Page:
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The quiddity of Cynefin

January 18, 2018

For those not familiar with it, quiddity is not about games played by wizards (although for all I know it may be the origin of Rawlings imagination) but a term from scholastic philosophy meaning ‘what it is’. It comes from the literal translation of Aristotle greek to ti en einai which is literally translated as ’the what it was to be’. It is about what things of the same kind have in common. It also has a legal meaning of to quibble and (I was reminded when I looked it up) is used in Hamlet’s graveyard speech in respect of lawyers: “Where be his quiddities now, his quillets, his cases, his tenures”.

I’ve always had a soft spot for the scholastics, preferring Aristotle to Plato and Aquinas to the neoplatonist hypocrite Augustine of Hippo. But in this case I want to use it to start a process of defining what is the essence of Cynefin as a framework without (sic) quibbling.

A lot of value of Cynefin has been people picking it up and using it in many different ways. Some of those I agree with, some I don’t a very few I attempt to correct. The variation in use, from a Downing Street staffer using it to understand the role of religion in the Bush Whitehouse to a discussion of software testing techniques, is a tribute to its utility. I don’t want to disrupt that so I keep myself in check as much as possible. Over the past decade I can count on the fingers of one hand the number of times I have asserted variations of “look that may be interesting and Cynefin may have inspired it, but it isn’t Cynefin so call it something different”. Only once has that produced a violent reaction, what I refer to as the “poor old Tom” exchange. My original inspiration for Cynefin came from Boisot’s I-Space but I never claimed to have created a better I-space; I acknowledged by source (and over time sources) and moved on.

So what is the essence, the quiddity of Cynefin?

  1. It is a framework not a model. I didn’t understand that until I got the commentary on the Academy of Management award for the HBR paper. A model seeks to represent reality, a framework is a way of looking, a way of making sense which is very different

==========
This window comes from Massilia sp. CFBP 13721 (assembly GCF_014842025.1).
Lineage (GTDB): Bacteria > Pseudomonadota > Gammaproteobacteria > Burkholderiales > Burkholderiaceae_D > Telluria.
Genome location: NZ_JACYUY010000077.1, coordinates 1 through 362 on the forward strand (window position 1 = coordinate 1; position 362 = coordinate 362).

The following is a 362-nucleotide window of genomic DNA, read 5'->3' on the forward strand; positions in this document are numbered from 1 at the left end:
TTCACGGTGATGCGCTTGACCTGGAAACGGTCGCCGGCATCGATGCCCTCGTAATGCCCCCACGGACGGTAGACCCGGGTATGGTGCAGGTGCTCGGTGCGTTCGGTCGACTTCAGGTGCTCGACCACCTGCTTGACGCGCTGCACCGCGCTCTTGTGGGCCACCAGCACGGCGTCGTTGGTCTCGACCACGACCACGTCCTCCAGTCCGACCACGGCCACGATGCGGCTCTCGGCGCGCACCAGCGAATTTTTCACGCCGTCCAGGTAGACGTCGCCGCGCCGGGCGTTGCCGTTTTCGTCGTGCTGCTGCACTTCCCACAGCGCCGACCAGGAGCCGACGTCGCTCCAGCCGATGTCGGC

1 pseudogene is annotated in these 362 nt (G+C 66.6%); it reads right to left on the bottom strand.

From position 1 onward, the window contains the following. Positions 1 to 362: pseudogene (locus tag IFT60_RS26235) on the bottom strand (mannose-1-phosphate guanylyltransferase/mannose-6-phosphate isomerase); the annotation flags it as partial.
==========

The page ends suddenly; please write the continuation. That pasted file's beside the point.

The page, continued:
2. It is a typology not a taxonomy, although I consider the primary identification of order-complex and chaotic to be clear categories with phrase shifts between them other people disagree and the use of Cynefin is not dependent on it.  So in terms of essence, typology is the key point.
  3. It has five domains, disorder is often neglected or confused with chaos but it is either a transitionary domain, or more frequently the domain of not knowing which type of system you are in – something I always label as inauthentic.  Cynefin, for the avoidance of doubt, does not have five quadrants; I worry about people’s education when I see that.
  4. The boundary between Obvious and Chaotic is sometimes labeled as complacency and is represented as a catastrophic fold (in the sense of Them), a sudden unexpected collapse from what appeared to be a steady state.
  5. Chaos is not a permanent state, it is transitory.   Entered accidentally it is catastrophic and someone will soon impose order.  Entered deliberately for innovation of mass sense-making it is valuable, but requires considerable energy to maintain.  Most situations classify as Obvious, Complicated or Complex (or combinations thereof)
  6. It can be used to describe reality, our knowledge of reality or our perception of reality.  The real value comes when you use all of them and check for linkages, but any use is legitimate.
  7. The boundary conditions and dynamic cross of boundaries is as important as the domains and is now also expressed in the new Liminal version – there are only two liminal boundaries, Order-Chaos is catastrophic and Obvious to Complicated is a question of degree.

I think that is it, but welcome comments

 

PS: I’ve used the black swan as an opening picture in part to remind people that in the original meaning black swans were never exceptional. Popper in a lecture once said that we should not define whiteness as part of the essence of what a swan was, as if we encounter a similar bird with black plumage it would still be a swan. Taleb somewhat changed the meaning but I like to remind people of the origin.

 

 

PPS: Tomorrow I’ll return to the history of Cynefin. I’m also theming posts this week with pictures from my daily walks around the coast from the Cabbage Patch.

 

 

 

One response to “The quiddity of Cynefin”

  1. Charles Lambdin says:

    Please say some more about the new liminal aspect of the Cynefin. Do you mean it signify slippage from one to the other, or a thing occupying both states? Thx.

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